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Page last updated at 09:40 GMT, Monday, 8 March 2004

Greek socialists swept from power

New Democracy supporters in Athens
The conservatives were out of office for more than a decade

Greece's conservative party has swept to power in the general election, ousting the socialists after more than a decade in power.

With most of the votes counted, Costas Karamanlis' New Democracy had won about 45.4% against 40.6% for George Papandreou's Pasok.

Mr Karamanlis acted immediately to try to dispel fears that the 2004 Athens Olympics would not be ready by August.

"The Olympic Games will be the best and safest," Mr Karamanlis said.

It is a new start for all Greeks
Costas Karamanlis

"Greece will show its modern face."

Even before making his victory speech, he met the chief organiser of the Athens Olympics, Gianna Angelopoulos, to discuss strategy to get stalled projects ready for August.

A number of key construction projects remain unfinished, and are now under enormous time pressure as the start of the games approaches.

Mr Karamanlis also hailed the Greek decision to throw out the socialists.

"It is a new start for all Greeks," he said in his first televised speech as prime minister-elect.

'Vote for change'

Mr Karamanlis has begun putting together a new government, which he said would be announced on Tuesday and sworn in on Wednesday.

Mr Papandreou conceded defeat soon after voting ended when exit polls showed New Democracy with a five-point lead.

ELECTION FACTS
A woman votes in the Greek elections
Voting in Greece is compulsory
Pasok in office since 1981 apart from 1990-1993 when New Democracy was in power
Mr Papandreou and Mr Karamanlis are members of the two dynasties which have dominated Greece since the 1950s

"New Democracy has won the elections. I wish Karamanlis success in his work for the good of Greece," he said.

Pasok had been in power almost continuously since 1981.

Provisional estimates say New Democracy will end up with 170 of parliament's 300 seats.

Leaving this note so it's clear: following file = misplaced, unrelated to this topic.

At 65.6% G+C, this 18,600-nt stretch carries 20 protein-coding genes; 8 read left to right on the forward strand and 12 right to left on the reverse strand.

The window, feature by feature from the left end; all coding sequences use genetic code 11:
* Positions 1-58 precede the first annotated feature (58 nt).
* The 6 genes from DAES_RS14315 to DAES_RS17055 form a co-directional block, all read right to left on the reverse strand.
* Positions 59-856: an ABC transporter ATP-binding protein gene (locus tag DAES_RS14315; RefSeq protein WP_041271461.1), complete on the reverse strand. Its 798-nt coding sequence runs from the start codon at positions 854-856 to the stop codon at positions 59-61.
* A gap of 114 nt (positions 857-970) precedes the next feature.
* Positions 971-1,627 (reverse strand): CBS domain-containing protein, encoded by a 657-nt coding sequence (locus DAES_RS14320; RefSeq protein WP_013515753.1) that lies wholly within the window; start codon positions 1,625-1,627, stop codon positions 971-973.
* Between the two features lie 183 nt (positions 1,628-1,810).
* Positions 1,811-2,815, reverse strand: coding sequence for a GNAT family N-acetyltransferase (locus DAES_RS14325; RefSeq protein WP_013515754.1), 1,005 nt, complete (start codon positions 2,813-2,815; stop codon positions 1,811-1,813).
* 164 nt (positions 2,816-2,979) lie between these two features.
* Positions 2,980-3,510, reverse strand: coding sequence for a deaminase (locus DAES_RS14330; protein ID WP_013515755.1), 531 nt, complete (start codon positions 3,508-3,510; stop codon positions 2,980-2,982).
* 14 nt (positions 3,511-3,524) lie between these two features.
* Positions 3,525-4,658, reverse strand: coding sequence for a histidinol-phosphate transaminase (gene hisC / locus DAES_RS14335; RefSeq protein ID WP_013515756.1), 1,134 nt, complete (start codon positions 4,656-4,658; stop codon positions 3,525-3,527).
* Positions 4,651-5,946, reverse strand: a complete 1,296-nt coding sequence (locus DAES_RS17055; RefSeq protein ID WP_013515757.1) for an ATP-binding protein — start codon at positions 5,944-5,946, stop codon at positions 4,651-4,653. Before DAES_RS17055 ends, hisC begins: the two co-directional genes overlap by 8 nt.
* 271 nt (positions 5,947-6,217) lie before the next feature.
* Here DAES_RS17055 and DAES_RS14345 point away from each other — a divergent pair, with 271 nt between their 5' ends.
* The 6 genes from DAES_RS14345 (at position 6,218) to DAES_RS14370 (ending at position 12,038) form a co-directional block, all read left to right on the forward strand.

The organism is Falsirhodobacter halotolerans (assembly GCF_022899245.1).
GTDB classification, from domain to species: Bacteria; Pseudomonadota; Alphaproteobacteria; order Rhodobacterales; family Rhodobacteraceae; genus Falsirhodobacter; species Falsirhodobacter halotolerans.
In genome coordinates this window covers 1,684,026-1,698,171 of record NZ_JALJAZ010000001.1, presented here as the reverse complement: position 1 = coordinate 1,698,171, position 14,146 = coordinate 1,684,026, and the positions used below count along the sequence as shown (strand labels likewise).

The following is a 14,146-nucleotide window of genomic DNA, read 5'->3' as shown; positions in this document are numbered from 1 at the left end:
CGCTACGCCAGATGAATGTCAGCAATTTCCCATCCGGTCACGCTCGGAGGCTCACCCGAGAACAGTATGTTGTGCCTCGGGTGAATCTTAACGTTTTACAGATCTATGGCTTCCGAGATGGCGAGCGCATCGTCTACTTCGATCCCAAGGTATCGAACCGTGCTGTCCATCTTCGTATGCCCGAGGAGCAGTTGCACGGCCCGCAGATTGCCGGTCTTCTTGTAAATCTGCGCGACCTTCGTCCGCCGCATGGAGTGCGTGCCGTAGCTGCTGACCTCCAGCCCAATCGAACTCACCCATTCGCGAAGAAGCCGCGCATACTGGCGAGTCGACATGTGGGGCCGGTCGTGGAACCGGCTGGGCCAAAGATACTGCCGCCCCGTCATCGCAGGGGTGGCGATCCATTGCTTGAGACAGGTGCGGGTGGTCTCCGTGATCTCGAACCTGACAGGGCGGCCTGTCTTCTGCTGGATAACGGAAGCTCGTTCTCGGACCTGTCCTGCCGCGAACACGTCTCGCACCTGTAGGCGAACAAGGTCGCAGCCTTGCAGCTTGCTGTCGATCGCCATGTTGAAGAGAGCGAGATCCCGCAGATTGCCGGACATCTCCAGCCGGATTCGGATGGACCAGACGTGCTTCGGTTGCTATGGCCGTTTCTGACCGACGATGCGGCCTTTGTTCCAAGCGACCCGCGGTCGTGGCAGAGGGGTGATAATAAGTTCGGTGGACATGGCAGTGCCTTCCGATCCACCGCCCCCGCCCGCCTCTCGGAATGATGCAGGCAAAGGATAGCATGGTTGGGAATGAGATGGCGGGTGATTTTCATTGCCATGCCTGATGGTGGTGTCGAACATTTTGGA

Difficulties may arise next year when the Greek parliament is due to elect a new president. If the conservatives fail to persuade 180 MPs to accept their candidate, there will have to be new elections.

Another pressing task for New Democracy is to see through negotiations aimed at reuniting Cyprus before it joins the European Union in May.

"We will all together, united, give the great battle to safeguard a just, functional and European solution to the political problem of Cyprus," Mr Karamanlis said on Sunday.

Priorities

Revellers celebrating the conservatives' victory on the streets of Athens said a change at the top had been long overdue.

Costas Karamanlis on election day
Costas Karamanlis will be Greece's youngest-ever premier

"We had that regime for 20 years," one told the BBC.

"No matter if they were good or bad, they had to change... and I think that the attitude towards the people will change."

Our correspondent reports that the new prime minister is offering a more northern European-style administration.

He said his priorities would be education for the new generation, more jobs and reform of agriculture, and he promised what he called a human, inclusive state for all citizens.

The man tipped to become the new finance minister, George Alogoskoufis, has said that New Democracy has been given a clear mandate for economic reform "to make Greece more competitive".

Mr Alogoskoufis has previously called for tax cuts, investment incentives and market deregulation.

He recently listed his priorities for development as agriculture, tourism, shipping, energy production, transportation and telecoms.



video and audio news
The BBC's Richard Galpin
"Costas Karamanlis will be the country's youngest ever prime minister"



SEE ALSO
Analysis: New era for Greek politics
08 Mar 04 |  Europe
'Shock and awe' in Greek media
08 Mar 04 |  Europe
Old hands embrace modern Greece
06 Mar 04 |  Europe
Neck-and-neck race in Greek vote
05 Mar 04 |  Europe
Profile: George Papandreou
05 Oct 09 |  Europe
Country profile: Greece
29 Feb 04 |  Country profiles

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